Criticism, often defined as the art or methods of studying texts or documents in order to reconstruct and evaluate their authenticity, as well as analyze their content or style, is an important field of inquiry in literature. All writers, at one time or another, face criticism
and often, the most important emanate from those for whom they write; readers. Whether from a critique group, enraged readers or friends, criticisms will always arise and have the potential to destroy self-esteem. While helpful criticism is not always nice or tactful, tolerance to criticism has been a distinguishing quality of great writers.
Earlier, this writer had no intention of responding to the recent comments of E. C. Ejiogu in his The Shameless Cynics In Our Midst. However, Mr. Ejiogu´s handling of what was merely a criticism of his style of writing regarding the alleged intellectual fraud of a certain Mr. Chris Abani, which was earlier presented in his (Mr. Ejiogu´s) Mr. Chris (topher/tian) Abani And The Nigerian Project, calls for some response. The latter piece was supposed to be a follow-up to what most of us, readers of Sahara Reporters, agree to be a brilliant piece earlier written by Ikhide R. Ikheloa entitled The Trials of Chris Abani and the Power of Empty Words. If anything, Mr. Ejiogu´s followup served as a distraction of some sort to many readers; an exact opposite of the articulated piece of Mr. Ikheloa.
This writer´s criticism of Mr. Ejiogo stems, not only from the poor nature of the unnecessary piece (a view apparently shared by many readers of Sahara Reporters), but by his apparent personal prejudice against the physique of Mr. Abani which caused some to question Mr. Ejiogo´s motive and credentials. It is all well to condemn the mischievous trade of intellectual fraud engaged by some of our countrymen, the world over, but when public commentators and intellectuals base such condemnations, not on facts and logical arguments, but on anatomical features that don’t seem to have any direct bearing on the point in question, ordinary readers like yours truly are bound to react, and sometimes in a rather harsh manner. Admittedly, questioning Mr. Ejiogu´s credential seems harsh and this writer has since apologized, but then, if all writers respond to every harsh comment they receive from readers with such diatribe as exhibited by Mr. Ejiogo, we may as well close shops in the struggle to build a prosperous nation. So long as our collective interest is building a sound Nigerian society (what Mr. Ejiogu prefers to call Nigerian project,-failed or functional), writers, intellectuals and leaders must tolerate criticism including those that appear to insult them. Criticism is an essential ingredient in checking excesses and ensures the building of societies based on truth, justice and fairness inspired by critical analysis of issues and genuine efforts to find solutions to our problems.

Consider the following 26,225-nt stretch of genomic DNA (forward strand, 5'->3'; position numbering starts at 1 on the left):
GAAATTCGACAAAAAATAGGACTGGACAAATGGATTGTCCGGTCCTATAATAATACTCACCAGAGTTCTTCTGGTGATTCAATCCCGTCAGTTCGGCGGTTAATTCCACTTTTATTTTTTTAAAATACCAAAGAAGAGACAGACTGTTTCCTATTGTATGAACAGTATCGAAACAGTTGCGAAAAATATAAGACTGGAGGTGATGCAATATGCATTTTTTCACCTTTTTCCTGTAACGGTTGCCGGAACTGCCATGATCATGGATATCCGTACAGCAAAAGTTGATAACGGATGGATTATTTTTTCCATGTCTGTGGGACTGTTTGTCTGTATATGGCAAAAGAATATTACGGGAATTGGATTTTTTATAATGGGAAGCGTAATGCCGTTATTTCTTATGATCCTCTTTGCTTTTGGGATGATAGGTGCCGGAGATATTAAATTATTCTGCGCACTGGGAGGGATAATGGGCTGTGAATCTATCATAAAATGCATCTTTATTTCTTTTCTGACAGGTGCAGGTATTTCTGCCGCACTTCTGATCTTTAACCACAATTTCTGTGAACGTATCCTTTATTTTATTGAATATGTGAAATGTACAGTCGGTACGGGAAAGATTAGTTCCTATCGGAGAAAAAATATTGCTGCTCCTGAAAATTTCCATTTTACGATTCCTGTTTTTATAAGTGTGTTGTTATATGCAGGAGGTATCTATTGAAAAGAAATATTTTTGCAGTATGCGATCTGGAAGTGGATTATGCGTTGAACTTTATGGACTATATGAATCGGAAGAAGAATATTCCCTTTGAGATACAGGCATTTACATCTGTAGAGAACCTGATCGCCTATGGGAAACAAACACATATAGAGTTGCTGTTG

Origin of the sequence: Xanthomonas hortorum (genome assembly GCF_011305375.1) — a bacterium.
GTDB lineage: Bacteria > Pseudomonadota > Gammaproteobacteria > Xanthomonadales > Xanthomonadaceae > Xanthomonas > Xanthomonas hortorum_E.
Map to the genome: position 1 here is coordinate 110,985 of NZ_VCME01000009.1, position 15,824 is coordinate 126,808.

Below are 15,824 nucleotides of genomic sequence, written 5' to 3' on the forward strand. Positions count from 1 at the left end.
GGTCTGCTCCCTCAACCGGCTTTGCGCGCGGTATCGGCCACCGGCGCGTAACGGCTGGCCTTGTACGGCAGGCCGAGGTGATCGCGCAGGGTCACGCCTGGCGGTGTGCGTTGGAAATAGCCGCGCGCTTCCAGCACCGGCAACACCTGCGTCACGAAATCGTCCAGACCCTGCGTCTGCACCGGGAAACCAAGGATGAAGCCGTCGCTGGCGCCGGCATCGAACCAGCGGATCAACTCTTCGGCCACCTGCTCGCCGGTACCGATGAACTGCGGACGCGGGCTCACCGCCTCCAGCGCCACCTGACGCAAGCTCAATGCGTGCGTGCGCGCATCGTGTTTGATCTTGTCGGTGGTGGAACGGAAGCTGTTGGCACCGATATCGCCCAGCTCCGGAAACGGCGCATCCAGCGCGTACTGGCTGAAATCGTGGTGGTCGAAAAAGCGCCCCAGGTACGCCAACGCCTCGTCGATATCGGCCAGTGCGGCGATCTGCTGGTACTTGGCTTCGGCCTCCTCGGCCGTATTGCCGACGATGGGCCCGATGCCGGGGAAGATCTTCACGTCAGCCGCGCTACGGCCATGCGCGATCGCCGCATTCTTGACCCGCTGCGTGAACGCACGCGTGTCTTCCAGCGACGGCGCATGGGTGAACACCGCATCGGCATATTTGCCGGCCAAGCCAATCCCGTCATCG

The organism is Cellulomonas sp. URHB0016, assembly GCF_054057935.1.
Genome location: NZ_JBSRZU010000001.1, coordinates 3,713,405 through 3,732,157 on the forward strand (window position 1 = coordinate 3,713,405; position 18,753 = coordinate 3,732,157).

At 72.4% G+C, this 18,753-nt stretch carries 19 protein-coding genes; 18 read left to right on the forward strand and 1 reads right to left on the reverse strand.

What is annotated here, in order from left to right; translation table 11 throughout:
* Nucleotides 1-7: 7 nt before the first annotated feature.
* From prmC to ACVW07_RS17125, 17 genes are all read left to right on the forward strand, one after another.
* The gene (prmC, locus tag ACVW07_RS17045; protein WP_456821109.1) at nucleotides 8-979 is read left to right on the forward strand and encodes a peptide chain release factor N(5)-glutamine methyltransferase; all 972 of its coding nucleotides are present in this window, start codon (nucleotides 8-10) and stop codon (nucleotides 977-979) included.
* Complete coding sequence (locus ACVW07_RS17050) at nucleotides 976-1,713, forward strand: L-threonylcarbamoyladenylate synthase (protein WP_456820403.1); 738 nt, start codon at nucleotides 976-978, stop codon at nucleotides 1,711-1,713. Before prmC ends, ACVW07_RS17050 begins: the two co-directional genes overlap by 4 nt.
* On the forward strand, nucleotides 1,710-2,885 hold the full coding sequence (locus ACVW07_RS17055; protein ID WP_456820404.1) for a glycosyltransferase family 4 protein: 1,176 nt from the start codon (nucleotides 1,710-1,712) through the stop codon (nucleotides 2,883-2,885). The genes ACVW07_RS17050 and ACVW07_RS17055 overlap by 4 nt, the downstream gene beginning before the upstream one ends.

Mr. Ejiogo´s reproduction of what transpired between the two of us by e-mail hardly proves that those who commented negatively to his write-up are cynics. It merely presents us as critics of his style of writing (not fools and not illiterates) – and apparently there are many of us. Surely most of us disagree with his submission that, style of writing is irrelevant. Indeed it is a measure this relevance that one of therequirements for getting a degree (including PhD) is writing a thesis scrutinized by advisers and supervisors. Perhaps the time has come for Sahara Reporters to give the job of editing the seriousness it deserves.
That said, acts of forgery, cheating, deception, as reportedly perpetrated by Mr. Abani (or anyone for that matter), stand condemned. However, the ability to write does not give anyone the right to condemn people on the basis of their physical appearance. The human genome, although sequenced, is far too complex to allow for attributing an attitude to a visible phenotypic characteristic, which we often see through the prism of our personal prejudice and bias, and on that basis condemn. In conclusion, anyone can write anything, but writing on public issues that seek to address societal ills, is not a popularity contest or about anybody´s ego. It is about creating awareness, sharing ideas, unbiased and critical analysis of issues and being prepared to accept opposing views. Perhaps these are some of the attributes that made Chinua Achebe such a highly respected writer and courageous enough to reject a dubious national honor. We, the readers, encourage Mr. Ejiogo to continue to write, but assure him that he will be criticized and what will eventually determine his greatness or otherwise, as a writer, is his style of writing and the manner by which he responds to criticism.